Members of both the New Paltz town and village boards are urging state and federal lawmakers to act on bills which would legalize the production, distribution and use of recreational marijuana.

In a resolution unanimously approved by both boards at a joint meeting, board members listed several points in favor of legalization.

They cited an ACLU study, a paper done by researchers at SUNY New Paltz, and some research undertaken by the village's deputy mayor, KT Tobin.

Tobin said that out of the town's nearly 800 pot possession charges over 33 months, 97 percent ended up adjourned in contemplation of dismissal, meaning the offender's record would be wiped clean after a certain time period if the offender is not cited for any other violations.

"I'm pleased with that," Tobin said of the police department's handling of minor marijuana-related violations.

She is not pleased, though, that police are still obligated under state law to cite or arrest people for minor pot possession, which takes up valuable time.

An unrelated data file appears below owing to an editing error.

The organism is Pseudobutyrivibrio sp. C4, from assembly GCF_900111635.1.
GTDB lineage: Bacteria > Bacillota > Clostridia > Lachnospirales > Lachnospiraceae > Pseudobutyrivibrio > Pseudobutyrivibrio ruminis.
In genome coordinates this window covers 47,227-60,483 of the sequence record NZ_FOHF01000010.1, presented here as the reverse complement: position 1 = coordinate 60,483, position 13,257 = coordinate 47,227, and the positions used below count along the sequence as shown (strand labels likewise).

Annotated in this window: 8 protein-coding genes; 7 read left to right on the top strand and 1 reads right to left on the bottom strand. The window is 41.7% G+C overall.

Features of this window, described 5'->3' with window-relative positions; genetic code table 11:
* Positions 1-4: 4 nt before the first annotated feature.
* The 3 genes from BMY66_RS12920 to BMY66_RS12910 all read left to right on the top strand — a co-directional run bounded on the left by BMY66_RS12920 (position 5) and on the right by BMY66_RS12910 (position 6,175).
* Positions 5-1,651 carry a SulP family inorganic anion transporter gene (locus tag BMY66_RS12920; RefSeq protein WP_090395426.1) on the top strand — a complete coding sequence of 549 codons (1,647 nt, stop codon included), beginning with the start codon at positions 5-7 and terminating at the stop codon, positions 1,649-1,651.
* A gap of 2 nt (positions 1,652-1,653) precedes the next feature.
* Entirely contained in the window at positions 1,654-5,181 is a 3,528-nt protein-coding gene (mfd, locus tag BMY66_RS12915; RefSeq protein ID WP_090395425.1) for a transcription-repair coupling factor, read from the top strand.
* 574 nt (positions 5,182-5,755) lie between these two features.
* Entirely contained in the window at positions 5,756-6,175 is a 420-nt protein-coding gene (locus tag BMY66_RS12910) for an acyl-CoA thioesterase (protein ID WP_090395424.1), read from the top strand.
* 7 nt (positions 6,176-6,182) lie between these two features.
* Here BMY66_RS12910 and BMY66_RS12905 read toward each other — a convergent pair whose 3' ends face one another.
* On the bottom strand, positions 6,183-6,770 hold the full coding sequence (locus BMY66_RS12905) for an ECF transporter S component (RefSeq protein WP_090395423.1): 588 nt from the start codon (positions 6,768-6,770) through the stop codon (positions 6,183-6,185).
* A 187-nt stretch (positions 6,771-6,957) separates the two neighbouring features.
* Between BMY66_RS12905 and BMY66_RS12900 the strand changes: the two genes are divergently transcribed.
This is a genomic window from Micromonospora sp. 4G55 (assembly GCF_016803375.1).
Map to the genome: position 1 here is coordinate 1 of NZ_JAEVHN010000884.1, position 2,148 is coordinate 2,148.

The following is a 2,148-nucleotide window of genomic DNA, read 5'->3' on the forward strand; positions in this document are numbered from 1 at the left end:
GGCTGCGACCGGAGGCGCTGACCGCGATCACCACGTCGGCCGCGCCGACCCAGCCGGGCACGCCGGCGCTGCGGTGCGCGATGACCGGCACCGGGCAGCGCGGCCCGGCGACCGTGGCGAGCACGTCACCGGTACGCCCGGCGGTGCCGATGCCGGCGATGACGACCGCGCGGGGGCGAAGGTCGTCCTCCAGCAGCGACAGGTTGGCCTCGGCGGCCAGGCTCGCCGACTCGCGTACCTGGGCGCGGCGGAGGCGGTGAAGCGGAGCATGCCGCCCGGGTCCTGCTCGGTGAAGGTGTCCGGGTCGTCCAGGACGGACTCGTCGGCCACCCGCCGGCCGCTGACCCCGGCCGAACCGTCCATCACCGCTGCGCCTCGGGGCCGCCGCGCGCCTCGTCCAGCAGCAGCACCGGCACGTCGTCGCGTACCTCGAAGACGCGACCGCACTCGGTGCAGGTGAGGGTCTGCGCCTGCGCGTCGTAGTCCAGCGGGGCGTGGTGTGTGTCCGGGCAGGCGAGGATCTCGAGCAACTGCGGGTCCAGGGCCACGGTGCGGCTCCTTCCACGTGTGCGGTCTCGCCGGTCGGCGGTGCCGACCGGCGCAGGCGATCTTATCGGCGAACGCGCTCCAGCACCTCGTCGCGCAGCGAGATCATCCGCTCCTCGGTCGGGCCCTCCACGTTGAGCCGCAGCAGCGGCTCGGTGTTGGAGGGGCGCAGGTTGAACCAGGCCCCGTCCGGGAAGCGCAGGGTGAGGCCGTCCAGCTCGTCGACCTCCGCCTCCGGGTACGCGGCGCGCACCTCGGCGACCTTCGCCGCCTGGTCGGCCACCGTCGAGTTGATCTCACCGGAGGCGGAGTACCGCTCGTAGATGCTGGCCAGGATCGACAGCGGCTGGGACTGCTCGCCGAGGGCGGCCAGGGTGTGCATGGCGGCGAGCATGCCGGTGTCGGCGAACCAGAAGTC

"Our hands are tied, to a certain extent," Tobin said.

The joint resolution states that "marijuana criminalization draws away time and resources from law enforcement and substance abuse interventions that would be better spent elsewhere, in particular, on the heroin and opioid epidemic."

"We need to put our time and resources toward that," she said, "and not 'illegal marijuana.' "

Board members are asking lawmakers in Albany to act on the Marijuana Regulation and Taxation Act. It would legalize production, distribution and usage of recreational marijuana, and set rules for how the industry is taxed. Regulation would be similar to other regulation currently in place that governs the tobacco industry.